2020 Masters Tournament held in Augusta, GA at Augusta National Golf Club. Monday – November 9, 2020. Ben Walton
By Joel Beall
Lee Elder’s legacy at the Masters was already established with his historic appearance as the first Black golfer to compete in the tournament in 1975. But that legacy will take on a new life next April when the 86-year-old steps to the first tee once more at Augusta National, this time as one of the tournament’s Honorary Starters.
Augusta National chairman Fred Ridley announced Monday that Elder will join Jack Nicklaus and Gary Player in the annual ceremony for the 2021 Masters.
“The opportunity to earn an invitation to the Masters and stand at that first tee was my dream, and to have it come true in 1975 remains one of the greatest highlights of my career and life,” Elder said. “So to be invited back to the first tee one more time to join Jack and Gary for next year’s Masters means the world to me.”
Additionally, Ridley announced that the club will fund the creation of a women’s golf program at Paine College, a Historically Black College and University located in Augusta, as well as establish the Lee Elder Scholarships at Paine College in his honour. Two scholarships will be awarded annually, one each to a student athlete who competes on the men’s and women’s golf team.
It was 45 years ago last April that Elder broke the race barrier in the Masters, having qualified for the tournament by winning the PGA Tour’s Monsanto Open. His appearance at Augusta National brought animosity and cruelty, Elder receiving death threats for his achievement. He rented two houses during the Masters so that his would-be antagonizers would not know where he was. In the face of this inhumanity, Elder shot 74 and 78, missing the cut. He would play in the tournament five other times, his best finish a T-17 in 1979.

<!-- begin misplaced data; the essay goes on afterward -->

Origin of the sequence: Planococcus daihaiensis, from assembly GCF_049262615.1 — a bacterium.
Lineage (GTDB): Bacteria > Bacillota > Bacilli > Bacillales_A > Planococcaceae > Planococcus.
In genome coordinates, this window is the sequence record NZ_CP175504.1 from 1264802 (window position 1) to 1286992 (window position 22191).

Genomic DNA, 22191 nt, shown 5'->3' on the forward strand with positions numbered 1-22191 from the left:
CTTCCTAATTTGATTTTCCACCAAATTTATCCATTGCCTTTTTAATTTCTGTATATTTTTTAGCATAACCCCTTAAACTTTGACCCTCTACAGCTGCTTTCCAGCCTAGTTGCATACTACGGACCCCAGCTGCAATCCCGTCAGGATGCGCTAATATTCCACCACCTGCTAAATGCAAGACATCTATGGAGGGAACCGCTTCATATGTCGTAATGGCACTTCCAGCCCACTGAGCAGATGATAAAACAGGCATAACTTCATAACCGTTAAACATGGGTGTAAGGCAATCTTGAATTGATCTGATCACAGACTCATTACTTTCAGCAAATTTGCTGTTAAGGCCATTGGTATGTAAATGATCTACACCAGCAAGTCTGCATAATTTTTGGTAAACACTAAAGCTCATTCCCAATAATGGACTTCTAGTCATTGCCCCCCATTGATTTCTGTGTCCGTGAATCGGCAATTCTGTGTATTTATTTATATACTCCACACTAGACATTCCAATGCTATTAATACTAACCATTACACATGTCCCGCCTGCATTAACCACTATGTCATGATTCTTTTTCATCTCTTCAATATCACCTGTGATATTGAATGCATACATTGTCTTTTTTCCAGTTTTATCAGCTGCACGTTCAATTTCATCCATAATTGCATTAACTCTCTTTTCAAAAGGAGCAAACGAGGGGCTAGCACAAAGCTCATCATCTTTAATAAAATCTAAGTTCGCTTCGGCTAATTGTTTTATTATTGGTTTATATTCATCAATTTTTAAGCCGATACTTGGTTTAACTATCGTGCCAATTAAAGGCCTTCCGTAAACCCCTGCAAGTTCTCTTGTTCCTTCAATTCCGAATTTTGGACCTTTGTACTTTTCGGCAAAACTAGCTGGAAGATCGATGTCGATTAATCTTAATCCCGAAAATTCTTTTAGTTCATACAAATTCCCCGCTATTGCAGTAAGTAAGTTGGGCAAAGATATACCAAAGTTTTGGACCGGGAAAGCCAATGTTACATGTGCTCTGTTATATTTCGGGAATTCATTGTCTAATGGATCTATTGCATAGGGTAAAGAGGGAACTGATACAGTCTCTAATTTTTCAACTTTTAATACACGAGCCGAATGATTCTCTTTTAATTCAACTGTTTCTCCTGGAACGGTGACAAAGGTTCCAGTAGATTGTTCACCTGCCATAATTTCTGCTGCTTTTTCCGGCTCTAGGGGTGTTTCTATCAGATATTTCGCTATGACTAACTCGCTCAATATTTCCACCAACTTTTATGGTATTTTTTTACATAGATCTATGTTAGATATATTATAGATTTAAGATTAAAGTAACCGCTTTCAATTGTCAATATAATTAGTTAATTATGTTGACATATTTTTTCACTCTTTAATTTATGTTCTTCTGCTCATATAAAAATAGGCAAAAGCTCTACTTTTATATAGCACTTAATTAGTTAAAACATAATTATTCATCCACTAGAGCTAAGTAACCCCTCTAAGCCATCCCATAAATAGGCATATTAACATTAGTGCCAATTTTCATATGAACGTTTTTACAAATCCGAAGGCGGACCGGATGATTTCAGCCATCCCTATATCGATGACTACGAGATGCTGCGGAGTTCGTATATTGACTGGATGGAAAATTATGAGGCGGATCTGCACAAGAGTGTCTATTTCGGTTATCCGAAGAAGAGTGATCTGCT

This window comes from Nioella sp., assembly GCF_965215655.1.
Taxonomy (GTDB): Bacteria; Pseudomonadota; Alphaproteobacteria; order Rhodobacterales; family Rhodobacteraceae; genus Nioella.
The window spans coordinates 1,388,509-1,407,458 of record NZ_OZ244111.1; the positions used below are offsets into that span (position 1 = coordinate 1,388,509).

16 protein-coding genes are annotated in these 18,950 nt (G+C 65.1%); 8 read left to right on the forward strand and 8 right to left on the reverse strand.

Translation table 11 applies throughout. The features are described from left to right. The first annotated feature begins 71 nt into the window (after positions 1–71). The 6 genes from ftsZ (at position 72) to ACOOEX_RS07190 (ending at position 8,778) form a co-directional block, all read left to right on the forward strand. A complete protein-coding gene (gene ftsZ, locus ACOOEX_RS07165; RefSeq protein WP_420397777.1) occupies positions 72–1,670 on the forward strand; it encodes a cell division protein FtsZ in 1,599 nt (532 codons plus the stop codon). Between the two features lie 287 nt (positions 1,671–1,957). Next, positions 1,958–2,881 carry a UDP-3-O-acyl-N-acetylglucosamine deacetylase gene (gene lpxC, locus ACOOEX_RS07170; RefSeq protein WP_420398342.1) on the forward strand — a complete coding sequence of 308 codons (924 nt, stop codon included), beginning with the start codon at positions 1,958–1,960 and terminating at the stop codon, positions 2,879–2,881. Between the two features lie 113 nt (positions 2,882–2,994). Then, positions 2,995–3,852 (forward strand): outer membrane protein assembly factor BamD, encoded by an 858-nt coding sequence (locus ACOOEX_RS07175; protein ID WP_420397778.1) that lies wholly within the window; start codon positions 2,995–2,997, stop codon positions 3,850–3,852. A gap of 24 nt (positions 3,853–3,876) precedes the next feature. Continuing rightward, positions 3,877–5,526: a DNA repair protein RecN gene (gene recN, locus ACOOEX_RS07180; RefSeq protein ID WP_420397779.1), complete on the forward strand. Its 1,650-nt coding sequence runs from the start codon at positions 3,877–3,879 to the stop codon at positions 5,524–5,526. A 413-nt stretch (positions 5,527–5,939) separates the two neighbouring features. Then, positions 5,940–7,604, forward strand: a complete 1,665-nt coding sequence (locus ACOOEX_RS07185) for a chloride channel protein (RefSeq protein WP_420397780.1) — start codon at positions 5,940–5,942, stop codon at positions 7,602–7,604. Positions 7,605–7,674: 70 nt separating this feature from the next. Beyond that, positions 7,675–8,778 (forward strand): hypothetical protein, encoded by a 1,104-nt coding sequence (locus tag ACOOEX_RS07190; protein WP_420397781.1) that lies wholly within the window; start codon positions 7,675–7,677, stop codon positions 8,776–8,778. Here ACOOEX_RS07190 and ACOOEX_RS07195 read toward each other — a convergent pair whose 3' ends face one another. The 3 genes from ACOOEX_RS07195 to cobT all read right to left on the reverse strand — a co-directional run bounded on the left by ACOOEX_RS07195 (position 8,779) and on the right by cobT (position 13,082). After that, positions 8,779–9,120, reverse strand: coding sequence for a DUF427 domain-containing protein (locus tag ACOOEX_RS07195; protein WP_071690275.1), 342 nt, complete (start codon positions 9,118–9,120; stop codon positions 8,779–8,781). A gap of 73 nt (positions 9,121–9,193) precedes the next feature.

The Masters was not the only tournament that Elder proved a pioneer. He became the first Black player in the Ryder Cup, making the American team in 1979. “As I look back over the accomplishments I’ve had in my life,” Elder told Golf Digest in July, “the one thing that I’m proudest of is playing in the Ryder Cup and representing my country.” He also competed in the 1971 South African PGA Championship, the first integrated event in the midst of South Africa’s apartheid policies.
Elder finished his career with four PGA Tour victories and eight wins on the PGA Tour Champions. His accolades were not confined to the golf course. He developed a scholarship for low-income young men and women seeking money for college, served on the board for Goodwill and was a fundraiser for the United Negro College Fund.
“Mr. Elder’s participation in the Honorary Starters Ceremony next April will recognize his courageous life and commemorate all he has done in his career to help eliminate barriers and inspire Black men and women in the game of golf and beyond,” Ridley said in a press release. “We hope that by having him serve as an Honorary Starter for the 2021 Masters that he can be joined at the first tee by family, friends and patrons for a moment that will be treasured worldwide.”
Following the announcement, Tiger Woods offered his congratulations to Elder. “We all belong,” Woods said. “Such wonderful news to hear from Augusta National in celebration of Lee Elder.”
Golf Digest editor-in-chief Jerry Tarde advocated for Elder’s inclusion as a Masters Honorary starter this summer. “He would never say it himself. He’s too indomitable and gracious,” Tarde wrote, “but we’ve taken too long to get to this moment. Lee Elder is a good man who deserves one last accolade.”